Category Archives: Tax Haven or Tax Heaven

Tax Haven or Tax Heaven 3: Why the USA is an attractive place to lure “foreign capital” and keep that "foreign capital" secret

The United States as a “poacher” (AKA Tax Haven) of the capital of other nations

The above tweet references the following article which includes:

Leaving income-producing assets in the US may be advantageous for foreigners. If you are a foreigner who owns financial assets in the United States, you are not subject to the capital gains tax and interest on bank accounts is also tax free. You will, however, be charged at a rate of up to 30% for dividends. If there is a treaty between your home country and the US, then this tax rate could be reduced to 10% to 15%. You may also recover this tax as a credit in your country of residence.

This is found in Title 26, Subtitle A, Chapter 1, Subchapter N, Part II, Subpart A of the Internal Revenue Code.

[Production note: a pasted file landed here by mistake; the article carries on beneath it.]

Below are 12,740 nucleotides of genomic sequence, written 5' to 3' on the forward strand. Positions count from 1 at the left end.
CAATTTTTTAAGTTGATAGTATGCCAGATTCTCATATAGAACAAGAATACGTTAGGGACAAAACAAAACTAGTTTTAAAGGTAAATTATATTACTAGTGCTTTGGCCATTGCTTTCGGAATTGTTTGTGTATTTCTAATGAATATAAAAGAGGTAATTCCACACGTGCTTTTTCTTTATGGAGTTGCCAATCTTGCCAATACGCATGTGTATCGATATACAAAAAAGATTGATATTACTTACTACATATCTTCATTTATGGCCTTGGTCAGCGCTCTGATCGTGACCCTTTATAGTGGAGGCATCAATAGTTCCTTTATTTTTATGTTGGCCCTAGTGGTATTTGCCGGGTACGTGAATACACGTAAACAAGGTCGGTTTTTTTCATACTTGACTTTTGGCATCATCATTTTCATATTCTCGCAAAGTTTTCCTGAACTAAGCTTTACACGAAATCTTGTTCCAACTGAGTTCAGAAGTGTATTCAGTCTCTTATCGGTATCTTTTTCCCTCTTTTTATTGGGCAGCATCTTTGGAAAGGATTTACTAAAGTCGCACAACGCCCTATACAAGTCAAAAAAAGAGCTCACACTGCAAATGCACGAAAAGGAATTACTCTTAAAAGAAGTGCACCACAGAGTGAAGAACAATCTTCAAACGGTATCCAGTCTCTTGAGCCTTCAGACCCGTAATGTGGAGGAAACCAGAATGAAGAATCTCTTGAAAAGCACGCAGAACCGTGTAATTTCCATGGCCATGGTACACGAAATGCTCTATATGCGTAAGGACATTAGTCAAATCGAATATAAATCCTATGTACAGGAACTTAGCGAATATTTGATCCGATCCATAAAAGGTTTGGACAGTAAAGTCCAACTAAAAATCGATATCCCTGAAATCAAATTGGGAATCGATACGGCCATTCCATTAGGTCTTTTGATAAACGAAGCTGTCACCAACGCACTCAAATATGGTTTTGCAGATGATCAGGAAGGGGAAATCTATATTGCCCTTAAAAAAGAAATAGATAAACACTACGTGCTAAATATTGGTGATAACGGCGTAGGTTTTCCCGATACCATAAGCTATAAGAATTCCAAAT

The following section of the Internal Revenue Code applies to “NON-RESIDENT ALIENS AND FOREIGN CORPORATIONS”. Interestingly this part of the Internal Revenue Code also includes the S. 877A and S. 877 Expatriation Tax provisions. Interestingly both S. 871 and S. 877 were enacted in 1966 as part of the Foreign Investors Tax Act of 1966, Public Law 89-809. It is reasonable to infer that that the enactment of both S. 871 and S. 877 as part of the 1966 Foreign Investors Tax Act, eventually evolved into the S. 877A Exit Tax of today.
For a pdf of the 1966 Foreign Investors Tax Act …
Foreign Investors Tax Act 1966 809
The text of S. 871 of the Internal Revenue Code is here. The IRS interpretation of S. 871 along with the requirements for when the non-resident alien is required to file a 1040-NR return are here.